Time apart served the Swedish pop trio Peter Bjorn and John well, as they return with a still-catchy, sonically broader album.
For his whole career as a musician, Tom Krell, the man behind How To Dress Well, has stood in direct opposition to the tones his peers created. Where the moody crooning of 2010’s Love Remains spat in the face of the overbearing glee expressed in the bubblegum-pop of its time, 2016’s Care spits right back at the drear expressed in current pop music, the same exact drear he brought upon the genre. Care is a return to playfulness, but toes a line between glee and darkness through a juxtaposition between upbeat production and solemn lyrics.
There is an unmistakable energy to this record that is unlike anything Krell has given us before. He manages to play both iconoclast and conformist to modern pop, getting as close as he’s ever been to the mainstream, while keeping his roots firmly on the outskirts. The choruses are infectious not through dumbed down repetition, but through genuinely remarkable craft, beautiful melody, and smart writing. The production is at times gentle and passive behind wonderful falsetto, and at others booming and punchy, perfect for live audiences.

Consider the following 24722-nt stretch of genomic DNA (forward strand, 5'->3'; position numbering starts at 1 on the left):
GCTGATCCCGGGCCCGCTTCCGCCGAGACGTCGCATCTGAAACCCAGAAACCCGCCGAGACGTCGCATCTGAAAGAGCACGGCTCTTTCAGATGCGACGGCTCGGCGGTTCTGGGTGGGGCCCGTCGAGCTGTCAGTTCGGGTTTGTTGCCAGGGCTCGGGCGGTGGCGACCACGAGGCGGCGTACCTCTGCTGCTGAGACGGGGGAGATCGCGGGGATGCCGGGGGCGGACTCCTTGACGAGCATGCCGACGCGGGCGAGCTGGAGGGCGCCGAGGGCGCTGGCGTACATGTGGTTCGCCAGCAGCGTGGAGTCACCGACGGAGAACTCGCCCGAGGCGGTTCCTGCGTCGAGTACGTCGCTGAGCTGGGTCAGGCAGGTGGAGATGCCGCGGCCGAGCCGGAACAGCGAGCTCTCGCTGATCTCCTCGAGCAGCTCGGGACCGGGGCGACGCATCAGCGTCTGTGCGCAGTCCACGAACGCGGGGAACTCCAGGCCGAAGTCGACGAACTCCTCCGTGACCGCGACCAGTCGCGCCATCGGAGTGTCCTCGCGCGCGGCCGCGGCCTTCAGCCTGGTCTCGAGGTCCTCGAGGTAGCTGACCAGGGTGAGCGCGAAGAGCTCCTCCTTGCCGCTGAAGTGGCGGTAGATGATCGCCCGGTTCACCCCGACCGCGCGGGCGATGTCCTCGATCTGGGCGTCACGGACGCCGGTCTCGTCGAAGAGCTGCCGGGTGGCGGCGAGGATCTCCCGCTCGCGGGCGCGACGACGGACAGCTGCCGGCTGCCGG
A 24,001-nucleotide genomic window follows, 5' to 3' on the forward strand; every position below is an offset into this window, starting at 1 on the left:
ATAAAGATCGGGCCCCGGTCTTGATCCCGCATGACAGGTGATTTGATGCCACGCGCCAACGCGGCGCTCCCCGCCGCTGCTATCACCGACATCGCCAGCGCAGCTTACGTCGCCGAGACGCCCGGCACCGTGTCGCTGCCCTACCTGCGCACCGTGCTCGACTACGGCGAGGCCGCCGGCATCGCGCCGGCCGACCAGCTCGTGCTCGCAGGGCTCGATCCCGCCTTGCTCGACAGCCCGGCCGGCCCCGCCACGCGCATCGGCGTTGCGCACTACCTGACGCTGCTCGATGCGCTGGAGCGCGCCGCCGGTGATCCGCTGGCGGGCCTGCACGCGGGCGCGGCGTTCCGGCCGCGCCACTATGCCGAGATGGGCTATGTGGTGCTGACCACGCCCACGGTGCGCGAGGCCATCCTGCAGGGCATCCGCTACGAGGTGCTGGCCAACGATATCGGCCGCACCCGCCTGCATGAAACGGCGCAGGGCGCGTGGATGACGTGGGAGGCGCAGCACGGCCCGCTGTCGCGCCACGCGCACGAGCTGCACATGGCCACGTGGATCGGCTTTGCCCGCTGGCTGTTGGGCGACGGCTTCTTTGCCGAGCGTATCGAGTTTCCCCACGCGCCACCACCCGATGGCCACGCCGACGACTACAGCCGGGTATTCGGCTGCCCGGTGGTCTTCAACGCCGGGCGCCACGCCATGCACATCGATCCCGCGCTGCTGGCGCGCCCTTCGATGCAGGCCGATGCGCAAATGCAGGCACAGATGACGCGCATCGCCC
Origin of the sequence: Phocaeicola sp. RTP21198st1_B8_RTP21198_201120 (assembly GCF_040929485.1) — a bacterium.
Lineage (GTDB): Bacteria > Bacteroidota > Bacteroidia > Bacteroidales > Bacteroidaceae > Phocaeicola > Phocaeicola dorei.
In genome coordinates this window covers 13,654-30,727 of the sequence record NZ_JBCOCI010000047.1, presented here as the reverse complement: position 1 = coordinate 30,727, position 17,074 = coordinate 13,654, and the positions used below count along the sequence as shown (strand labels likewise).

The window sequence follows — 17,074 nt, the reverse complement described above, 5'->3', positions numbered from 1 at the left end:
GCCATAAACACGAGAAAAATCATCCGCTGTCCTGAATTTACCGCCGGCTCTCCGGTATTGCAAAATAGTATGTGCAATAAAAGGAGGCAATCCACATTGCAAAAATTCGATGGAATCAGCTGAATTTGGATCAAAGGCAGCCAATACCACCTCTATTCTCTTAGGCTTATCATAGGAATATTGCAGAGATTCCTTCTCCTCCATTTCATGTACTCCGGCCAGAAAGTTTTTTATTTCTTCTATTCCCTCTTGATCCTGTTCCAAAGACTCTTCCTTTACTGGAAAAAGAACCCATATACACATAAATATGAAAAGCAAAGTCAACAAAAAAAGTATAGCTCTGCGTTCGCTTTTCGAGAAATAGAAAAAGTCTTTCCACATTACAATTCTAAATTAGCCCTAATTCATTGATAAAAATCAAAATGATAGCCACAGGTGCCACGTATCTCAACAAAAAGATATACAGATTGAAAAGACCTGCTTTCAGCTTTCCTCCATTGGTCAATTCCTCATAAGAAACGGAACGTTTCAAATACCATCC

Perhaps Krell’s greatest strength has always been his songwriting. Care is just the first time it’s truly been at the forefront. This is the cleanest his production has ever been, and it demands the voice be cleanly heard. Where his past works intentionally muddled the voice and forced aesthetics over clarity, Care doesn’t. The result is perhaps the single most addictive record I’ve picked up this year. It’s no doubt a pop record, but one that sits just far enough outside current tropes to stand out.»
– Tyler Sanford